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Will my braces set off the metal detectors in the airport?

You are cleared for takeoff – the lightweight materials used in braces will not affect metal detectors.

My orthodontist says I have a malocclusion? What is that?

“Malocclusion” is the term used in orthodontics to describe teeth that do not fit together properly.  From Latin, the term means “bad bite.”

Who can become a member of the AAO?

The American Association of Orthodontists (AAO) is open exclusively to orthodontists – only orthodontists are admitted for membership. The only doctors who can call themselves “orthodon-tists” have graduated from dental school and then successfully completed the additional two-to-three years of education in an accredited orthodontic residency program.

When you choose an AAO orthodontist for orthodontic treatment, you can be assured that you have selected a specialist orthodontist, an expert in orthodontics and dentofacial orthopedics who possesses the skills and experience to give you your best smile. Locate AAO orthodontists through Find an Orthodontist at

For more information, read our blog, What Is an Orthodontist and Dentofacial Orthopedist?

Do I need to change my oral hygiene routine during treatment?

Yes, keeping your teeth and braces (or other appliances) clean requires a little more effort on your part. Your orthodontist will explain how to brush and floss, how often to brush and floss, and give you any special instructions based on the kind of orthodontic treatment you are having. Be sure to follow your orthodontist’s dental hygiene recommendations to get the best results possible. Check with your orthodontist about dental products and tools that might be helpful.

In general, patients with braces must be careful to avoid hard, sticky, chewy and crunchy foods. They should also avoid chewing on hard objects like pens, pencils and fingernails. And never chew ice. It’s much too hard on your teeth – even without braces.

Also be sure to see your family dentist for a professional cleaning and check-up at least every six months during your orthodontic treatment, or more often, if recommended

Can I play a musical instrument during treatment?

Yes, that is if you could play a musical instrument before you started orthodontic treatment.

Which treatment is fastest?

Thanks to advances in technology, just about every type of treatment is relatively fast. AAO orthodontists make use of the full range of orthodontic appliances – not just one or two – and will recommend the type they believe is best suited to correcting your individual orthodontic problem in the most efficient manner possible.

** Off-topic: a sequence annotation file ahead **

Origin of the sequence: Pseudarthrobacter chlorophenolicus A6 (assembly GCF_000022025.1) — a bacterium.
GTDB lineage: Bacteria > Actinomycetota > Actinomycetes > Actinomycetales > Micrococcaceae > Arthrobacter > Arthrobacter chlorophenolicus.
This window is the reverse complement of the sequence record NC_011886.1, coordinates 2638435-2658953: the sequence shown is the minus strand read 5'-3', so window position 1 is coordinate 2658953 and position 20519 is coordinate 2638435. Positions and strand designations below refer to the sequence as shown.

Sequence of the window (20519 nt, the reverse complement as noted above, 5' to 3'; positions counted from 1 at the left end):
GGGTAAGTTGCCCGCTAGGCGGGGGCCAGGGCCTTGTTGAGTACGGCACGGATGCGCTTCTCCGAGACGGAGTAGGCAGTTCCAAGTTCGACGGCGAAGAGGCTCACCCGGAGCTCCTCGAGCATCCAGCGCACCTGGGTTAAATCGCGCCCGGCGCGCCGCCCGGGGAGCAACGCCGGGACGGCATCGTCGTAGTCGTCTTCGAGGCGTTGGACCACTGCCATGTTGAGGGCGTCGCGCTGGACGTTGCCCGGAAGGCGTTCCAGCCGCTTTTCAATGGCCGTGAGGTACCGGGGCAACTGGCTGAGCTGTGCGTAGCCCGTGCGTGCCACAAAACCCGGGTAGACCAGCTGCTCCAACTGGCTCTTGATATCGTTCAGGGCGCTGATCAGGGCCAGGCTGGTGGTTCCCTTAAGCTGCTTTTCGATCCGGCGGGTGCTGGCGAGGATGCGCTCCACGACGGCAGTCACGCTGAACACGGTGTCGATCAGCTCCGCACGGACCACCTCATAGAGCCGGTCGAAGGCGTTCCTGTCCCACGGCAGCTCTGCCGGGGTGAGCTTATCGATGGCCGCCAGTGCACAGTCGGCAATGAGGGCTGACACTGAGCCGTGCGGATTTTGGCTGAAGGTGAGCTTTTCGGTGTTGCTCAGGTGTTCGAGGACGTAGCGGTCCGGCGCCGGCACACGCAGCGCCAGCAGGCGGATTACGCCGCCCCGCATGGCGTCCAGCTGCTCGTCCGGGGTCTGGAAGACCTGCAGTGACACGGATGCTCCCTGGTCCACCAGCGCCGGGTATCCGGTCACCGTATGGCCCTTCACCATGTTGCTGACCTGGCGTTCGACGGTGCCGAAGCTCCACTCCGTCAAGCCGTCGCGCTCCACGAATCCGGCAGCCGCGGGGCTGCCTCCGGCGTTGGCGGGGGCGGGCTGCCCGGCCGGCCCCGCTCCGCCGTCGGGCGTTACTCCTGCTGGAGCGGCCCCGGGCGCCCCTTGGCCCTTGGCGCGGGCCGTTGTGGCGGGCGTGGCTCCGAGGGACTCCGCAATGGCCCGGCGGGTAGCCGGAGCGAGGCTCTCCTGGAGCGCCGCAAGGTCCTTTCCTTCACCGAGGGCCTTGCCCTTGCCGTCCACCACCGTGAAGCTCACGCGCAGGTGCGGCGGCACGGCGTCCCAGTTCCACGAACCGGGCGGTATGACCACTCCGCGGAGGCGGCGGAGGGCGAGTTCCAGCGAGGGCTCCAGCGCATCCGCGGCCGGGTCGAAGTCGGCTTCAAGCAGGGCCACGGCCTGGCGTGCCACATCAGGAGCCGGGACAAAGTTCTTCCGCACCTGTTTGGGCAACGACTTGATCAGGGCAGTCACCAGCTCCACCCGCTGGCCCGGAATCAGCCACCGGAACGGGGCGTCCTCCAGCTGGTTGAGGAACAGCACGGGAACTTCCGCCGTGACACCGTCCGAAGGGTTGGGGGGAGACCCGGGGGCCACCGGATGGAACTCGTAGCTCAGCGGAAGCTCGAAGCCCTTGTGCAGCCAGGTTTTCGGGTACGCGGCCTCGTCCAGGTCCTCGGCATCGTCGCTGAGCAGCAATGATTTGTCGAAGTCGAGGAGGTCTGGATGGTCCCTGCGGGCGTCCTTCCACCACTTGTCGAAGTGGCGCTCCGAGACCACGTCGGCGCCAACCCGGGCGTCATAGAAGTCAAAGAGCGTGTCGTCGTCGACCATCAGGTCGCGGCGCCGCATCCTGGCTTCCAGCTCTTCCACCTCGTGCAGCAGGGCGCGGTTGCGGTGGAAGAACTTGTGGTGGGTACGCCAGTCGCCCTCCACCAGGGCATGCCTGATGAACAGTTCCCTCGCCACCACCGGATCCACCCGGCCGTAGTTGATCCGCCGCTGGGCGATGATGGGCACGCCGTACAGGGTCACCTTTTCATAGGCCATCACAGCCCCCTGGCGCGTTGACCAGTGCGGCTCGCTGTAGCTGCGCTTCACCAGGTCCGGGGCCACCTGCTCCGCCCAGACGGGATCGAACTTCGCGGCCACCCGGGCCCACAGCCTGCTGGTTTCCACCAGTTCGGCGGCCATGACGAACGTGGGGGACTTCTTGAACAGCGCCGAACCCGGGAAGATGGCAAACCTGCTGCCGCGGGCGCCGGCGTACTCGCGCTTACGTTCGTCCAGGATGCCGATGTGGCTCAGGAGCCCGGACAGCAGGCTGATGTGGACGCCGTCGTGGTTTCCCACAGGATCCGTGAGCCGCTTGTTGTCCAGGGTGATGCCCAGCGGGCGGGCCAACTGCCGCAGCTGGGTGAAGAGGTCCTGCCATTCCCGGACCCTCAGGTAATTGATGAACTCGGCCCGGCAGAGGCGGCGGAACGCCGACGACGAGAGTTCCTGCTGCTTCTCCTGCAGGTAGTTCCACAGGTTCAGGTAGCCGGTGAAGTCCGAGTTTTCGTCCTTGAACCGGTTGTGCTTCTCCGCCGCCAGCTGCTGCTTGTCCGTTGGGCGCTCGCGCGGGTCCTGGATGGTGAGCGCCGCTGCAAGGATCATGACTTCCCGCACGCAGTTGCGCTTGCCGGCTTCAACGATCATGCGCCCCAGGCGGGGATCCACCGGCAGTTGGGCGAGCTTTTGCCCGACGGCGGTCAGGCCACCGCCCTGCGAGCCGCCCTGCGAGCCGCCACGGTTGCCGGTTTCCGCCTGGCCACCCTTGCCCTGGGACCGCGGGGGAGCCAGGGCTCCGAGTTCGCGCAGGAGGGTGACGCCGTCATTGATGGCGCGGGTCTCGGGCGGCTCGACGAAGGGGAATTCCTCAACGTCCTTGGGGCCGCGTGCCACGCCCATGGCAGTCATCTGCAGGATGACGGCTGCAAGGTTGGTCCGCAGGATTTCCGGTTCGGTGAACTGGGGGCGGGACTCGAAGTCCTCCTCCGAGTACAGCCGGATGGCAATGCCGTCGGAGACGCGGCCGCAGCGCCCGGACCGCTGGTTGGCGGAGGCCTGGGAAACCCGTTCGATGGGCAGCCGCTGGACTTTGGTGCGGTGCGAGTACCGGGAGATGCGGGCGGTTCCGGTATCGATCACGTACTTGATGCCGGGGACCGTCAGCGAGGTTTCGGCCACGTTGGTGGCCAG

To make treatment go as quickly as possible:

  • Follow your orthodontist’s instructions on brushing and flossing.
  • See your dentist for a professional cleaning at least every six months during orthodontic treatment, or more often if recommended.
  • Watch what you eat if you have braces – avoid hard, sticky, and crunchy foods. Opt for foods that are soft and easy to chew.
  • Beware of sugary, acidic soft drinks including regular and diet soda pop, fruit juices, fruit drinks and sports drinks. Tap water is recommended.
  • Wear your elastics (rubber bands) as instructed.
  • Keep scheduled appointments with your orthodontist.

Which treatment option is best?

The best treatment is the kind performed by an AAO orthodontist, who has a minimum of 3,700 hours (2 or more years) in an orthodontic residency after 4 years of dental school. Orthodontic treatment is a customized professional service performed and monitored by a highly-educated healthcare professional. 

Orthodontic treatment is not a product. Moving teeth and aligning jaws requires a comprehensive knowledge of the biological and physiological processes at play to safely and predictably move teeth into new, healthy positions. The type of treatment (such as braces or aligners) or brand of appliance is less important than the knowledge and skill of the individual who performs your treatment. 

Visit Find an Orthodontist to locate AAO orthodontists near you.

What brands of treatment are approved by the American Association of Orthodontists?

The American Association of Orthodontists does not provide product reviews or recommendations. Please talk with your orthodontist about the types or brands of treatment that you are interested in so that together you can decide what is appropriate for you.

The type or brand of “appliance” (the formal name for devices like braces, aligners, etc.) used in orthodontic treatment is not as important as the skill in the hands person using the appliance.

Do be sure to seek out an orthodontist for orthodontic treatment. Orthodontists are dentistry’s specialists in moving teeth and aligning jaws to achieve a healthy bite. Orthodontists get to be specialists by graduating from dental school, and then successfully completing an additional 2-3 years of education in orthodontics at an accredited orthodontic residency program. Only people who have attained this level of formal education may call themselves “orthodontists,” and only orthodontists are accepted for membership in the AAO. By choosing an AAO member, the public is assured that the doctor truly is an orthodontist.

Orthodontists have the training, experience and treatment options to make sure you get your best smile.

Do orthodontic schools treat patients?

Yes, accredited orthodontic programs accept patients for treatment. The work is done by students, who have already graduated from dental school, and who are studying to become orthodontists. Students are closely supervised by their professors and instructors, who are orthodontists. 

Visit to learn if there is an accredited U.S. or Canadian school near you. Contact the school directly to learn how to become a patient.